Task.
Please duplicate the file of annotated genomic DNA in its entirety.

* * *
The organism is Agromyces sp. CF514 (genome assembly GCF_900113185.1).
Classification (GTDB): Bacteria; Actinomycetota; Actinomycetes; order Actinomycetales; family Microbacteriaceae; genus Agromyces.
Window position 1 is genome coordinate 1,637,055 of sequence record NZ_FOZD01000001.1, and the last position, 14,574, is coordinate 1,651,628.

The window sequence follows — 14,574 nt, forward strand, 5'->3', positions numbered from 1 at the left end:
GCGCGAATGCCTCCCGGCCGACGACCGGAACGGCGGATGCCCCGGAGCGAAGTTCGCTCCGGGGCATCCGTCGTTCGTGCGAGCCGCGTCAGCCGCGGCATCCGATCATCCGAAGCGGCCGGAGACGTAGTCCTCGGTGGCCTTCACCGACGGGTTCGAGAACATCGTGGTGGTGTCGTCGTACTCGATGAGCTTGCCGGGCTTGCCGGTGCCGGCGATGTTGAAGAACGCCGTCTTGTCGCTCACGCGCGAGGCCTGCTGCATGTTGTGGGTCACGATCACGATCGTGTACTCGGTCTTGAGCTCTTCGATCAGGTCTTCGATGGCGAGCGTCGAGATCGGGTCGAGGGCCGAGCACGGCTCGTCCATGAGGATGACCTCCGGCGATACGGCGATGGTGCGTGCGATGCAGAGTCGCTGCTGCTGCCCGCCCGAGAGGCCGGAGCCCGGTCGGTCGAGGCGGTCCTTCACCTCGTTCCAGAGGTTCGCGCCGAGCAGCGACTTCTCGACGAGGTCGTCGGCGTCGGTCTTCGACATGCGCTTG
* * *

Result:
The organism is Agromyces sp. CF514 (genome assembly GCF_900113185.1).
Classification (GTDB): Bacteria; Actinomycetota; Actinomycetes; order Actinomycetales; family Microbacteriaceae; genus Agromyces.
Window position 1 is genome coordinate 1,637,055 of sequence record NZ_FOZD01000001.1, and the last position, 14,574, is coordinate 1,651,628.

The window sequence follows — 14,574 nt, forward strand, 5'->3', positions numbered from 1 at the left end:
GCGCGAATGCCTCCCGGCCGACGACCGGAACGGCGGATGCCCCGGAGCGAAGTTCGCTCCGGGGCATCCGTCGTTCGTGCGAGCCGCGTCAGCCGCGGCATCCGATCATCCGAAGCGGCCGGAGACGTAGTCCTCGGTGGCCTTCACCGACGGGTTCGAGAACATCGTGGTGGTGTCGTCGTACTCGATGAGCTTGCCGGGCTTGCCGGTGCCGGCGATGTTGAAGAACGCCGTCTTGTCGCTCACGCGCGAGGCCTGCTGCATGTTGTGGGTCACGATCACGATCGTGTACTCGGTCTTGAGCTCTTCGATCAGGTCTTCGATGGCGAGCGTCGAGATCGGGTCGAGGGCCGAGCACGGCTCGTCCATGAGGATGACCTCCGGCGATACGGCGATGGTGCGTGCGATGCAGAGTCGCTGCTGCTGCCCGCCCGAGAGGCCGGAGCCCGGTCGGTCGAGGCGGTCCTTCACCTCGTTCCAGAGGTTCGCGCCGAGCAGCGACTTCTCGACGAGGTCGTCGGCGTCGGTCTTCGACATGCGCTTG